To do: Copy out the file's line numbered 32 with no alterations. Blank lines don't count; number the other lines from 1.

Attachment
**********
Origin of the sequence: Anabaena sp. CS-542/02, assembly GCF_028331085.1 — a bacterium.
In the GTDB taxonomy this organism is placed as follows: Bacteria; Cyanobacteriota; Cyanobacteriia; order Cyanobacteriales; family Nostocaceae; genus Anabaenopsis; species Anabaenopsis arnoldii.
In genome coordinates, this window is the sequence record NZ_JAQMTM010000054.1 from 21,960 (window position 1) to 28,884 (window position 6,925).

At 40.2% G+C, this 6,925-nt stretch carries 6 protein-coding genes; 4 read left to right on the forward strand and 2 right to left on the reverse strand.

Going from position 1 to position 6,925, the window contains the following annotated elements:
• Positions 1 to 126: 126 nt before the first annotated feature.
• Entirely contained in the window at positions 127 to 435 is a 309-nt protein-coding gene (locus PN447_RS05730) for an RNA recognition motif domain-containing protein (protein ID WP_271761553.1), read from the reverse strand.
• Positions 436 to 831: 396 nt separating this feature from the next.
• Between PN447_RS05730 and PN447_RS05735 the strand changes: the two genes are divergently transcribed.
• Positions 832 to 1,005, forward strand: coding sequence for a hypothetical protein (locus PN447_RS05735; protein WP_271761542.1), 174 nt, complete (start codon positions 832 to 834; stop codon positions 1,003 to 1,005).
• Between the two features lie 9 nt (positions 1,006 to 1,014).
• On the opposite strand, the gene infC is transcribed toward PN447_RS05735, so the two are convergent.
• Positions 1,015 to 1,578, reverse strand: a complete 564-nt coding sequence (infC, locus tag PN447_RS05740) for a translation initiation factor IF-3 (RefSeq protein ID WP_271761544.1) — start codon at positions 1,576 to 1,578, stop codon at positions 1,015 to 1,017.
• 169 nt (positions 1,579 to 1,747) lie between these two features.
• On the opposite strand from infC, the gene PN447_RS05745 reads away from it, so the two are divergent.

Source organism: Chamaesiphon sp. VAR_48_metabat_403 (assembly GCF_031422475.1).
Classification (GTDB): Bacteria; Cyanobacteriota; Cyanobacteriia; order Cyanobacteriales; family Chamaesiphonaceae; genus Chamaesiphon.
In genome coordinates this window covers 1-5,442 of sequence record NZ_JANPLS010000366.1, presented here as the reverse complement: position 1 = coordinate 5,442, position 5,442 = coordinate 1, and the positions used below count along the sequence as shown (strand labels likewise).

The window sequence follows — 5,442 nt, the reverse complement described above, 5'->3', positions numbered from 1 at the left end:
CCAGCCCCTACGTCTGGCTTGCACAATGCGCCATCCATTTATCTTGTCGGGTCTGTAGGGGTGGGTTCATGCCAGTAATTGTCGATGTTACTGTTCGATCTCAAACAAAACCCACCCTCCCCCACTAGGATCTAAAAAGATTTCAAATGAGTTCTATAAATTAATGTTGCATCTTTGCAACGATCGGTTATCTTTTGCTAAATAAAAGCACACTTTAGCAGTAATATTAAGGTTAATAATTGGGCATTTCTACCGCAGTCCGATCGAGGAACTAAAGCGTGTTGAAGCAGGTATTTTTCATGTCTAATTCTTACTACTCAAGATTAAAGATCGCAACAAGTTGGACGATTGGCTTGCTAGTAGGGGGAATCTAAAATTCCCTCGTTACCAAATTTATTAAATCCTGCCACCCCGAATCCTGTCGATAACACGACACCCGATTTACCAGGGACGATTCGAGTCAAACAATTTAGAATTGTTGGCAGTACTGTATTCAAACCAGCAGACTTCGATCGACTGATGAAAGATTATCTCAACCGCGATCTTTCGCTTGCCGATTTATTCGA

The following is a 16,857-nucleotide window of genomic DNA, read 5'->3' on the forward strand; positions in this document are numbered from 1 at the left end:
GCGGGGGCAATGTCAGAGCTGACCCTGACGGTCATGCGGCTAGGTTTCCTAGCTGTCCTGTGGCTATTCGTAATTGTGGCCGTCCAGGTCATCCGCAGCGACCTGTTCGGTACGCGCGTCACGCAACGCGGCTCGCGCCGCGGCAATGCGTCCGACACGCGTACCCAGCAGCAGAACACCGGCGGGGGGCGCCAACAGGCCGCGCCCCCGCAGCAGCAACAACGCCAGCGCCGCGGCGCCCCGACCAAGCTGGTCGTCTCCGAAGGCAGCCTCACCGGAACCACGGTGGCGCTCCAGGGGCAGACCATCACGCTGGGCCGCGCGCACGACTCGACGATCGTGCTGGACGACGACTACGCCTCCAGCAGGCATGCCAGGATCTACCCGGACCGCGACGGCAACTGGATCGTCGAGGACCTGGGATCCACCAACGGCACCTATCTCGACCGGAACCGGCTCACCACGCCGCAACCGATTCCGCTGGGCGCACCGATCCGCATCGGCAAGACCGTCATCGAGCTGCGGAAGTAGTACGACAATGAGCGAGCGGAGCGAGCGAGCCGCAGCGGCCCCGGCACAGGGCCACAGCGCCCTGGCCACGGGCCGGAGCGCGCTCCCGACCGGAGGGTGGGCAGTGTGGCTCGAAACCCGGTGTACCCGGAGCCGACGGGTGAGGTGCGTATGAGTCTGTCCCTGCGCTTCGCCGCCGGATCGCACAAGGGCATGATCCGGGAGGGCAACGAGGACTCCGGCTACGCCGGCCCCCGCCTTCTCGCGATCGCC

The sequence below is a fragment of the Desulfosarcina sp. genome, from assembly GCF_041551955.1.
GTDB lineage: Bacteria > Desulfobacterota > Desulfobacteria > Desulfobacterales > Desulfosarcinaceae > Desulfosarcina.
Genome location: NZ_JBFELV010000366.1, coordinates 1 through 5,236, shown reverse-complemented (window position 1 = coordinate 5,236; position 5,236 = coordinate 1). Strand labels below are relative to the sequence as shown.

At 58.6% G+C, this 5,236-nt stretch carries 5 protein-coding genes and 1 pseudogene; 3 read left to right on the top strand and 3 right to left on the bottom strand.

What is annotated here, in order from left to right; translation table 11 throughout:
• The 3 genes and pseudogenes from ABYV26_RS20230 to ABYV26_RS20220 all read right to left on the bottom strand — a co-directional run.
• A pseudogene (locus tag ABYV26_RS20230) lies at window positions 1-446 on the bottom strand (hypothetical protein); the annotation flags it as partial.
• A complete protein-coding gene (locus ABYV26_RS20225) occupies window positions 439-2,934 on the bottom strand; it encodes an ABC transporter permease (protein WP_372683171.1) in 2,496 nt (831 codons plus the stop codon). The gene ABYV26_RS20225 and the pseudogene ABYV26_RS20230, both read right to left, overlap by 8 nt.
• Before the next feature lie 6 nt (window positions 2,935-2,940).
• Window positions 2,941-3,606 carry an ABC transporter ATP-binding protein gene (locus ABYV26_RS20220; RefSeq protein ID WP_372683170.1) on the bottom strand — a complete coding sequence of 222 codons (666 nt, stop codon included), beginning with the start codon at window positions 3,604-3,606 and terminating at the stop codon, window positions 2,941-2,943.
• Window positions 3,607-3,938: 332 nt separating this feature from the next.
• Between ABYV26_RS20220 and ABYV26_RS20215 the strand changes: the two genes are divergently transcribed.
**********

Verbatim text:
• Window positions 2,941-3,606 carry an ABC transporter ATP-binding protein gene (locus ABYV26_RS20220; RefSeq protein ID WP_372683170.1) on the bottom strand — a complete coding sequence of 222 codons (666 nt, stop codon included), beginning with the start codon at window positions 3,604-3,606 and terminating at the stop codon, window positions 2,941-2,943.